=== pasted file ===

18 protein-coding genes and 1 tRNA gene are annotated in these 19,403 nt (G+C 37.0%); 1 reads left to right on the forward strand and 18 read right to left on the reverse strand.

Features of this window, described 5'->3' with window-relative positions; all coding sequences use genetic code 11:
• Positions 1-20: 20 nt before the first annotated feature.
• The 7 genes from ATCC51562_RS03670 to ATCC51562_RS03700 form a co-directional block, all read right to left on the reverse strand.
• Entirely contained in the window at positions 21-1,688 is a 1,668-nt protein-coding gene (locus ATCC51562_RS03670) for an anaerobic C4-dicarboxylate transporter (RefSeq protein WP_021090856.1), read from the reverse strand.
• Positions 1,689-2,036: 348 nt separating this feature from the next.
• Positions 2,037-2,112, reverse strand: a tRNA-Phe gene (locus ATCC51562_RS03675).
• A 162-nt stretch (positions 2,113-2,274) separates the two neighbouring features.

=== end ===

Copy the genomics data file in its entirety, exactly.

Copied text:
18 protein-coding genes and 1 tRNA gene are annotated in these 19,403 nt (G+C 37.0%); 1 reads left to right on the forward strand and 18 read right to left on the reverse strand.

Features of this window, described 5'->3' with window-relative positions; all coding sequences use genetic code 11:
• Positions 1-20: 20 nt before the first annotated feature.
• The 7 genes from ATCC51562_RS03670 to ATCC51562_RS03700 form a co-directional block, all read right to left on the reverse strand.
• Entirely contained in the window at positions 21-1,688 is a 1,668-nt protein-coding gene (locus ATCC51562_RS03670) for an anaerobic C4-dicarboxylate transporter (RefSeq protein WP_021090856.1), read from the reverse strand.
• Positions 1,689-2,036: 348 nt separating this feature from the next.
• Positions 2,037-2,112, reverse strand: a tRNA-Phe gene (locus ATCC51562_RS03675).
• A 162-nt stretch (positions 2,113-2,274) separates the two neighbouring features.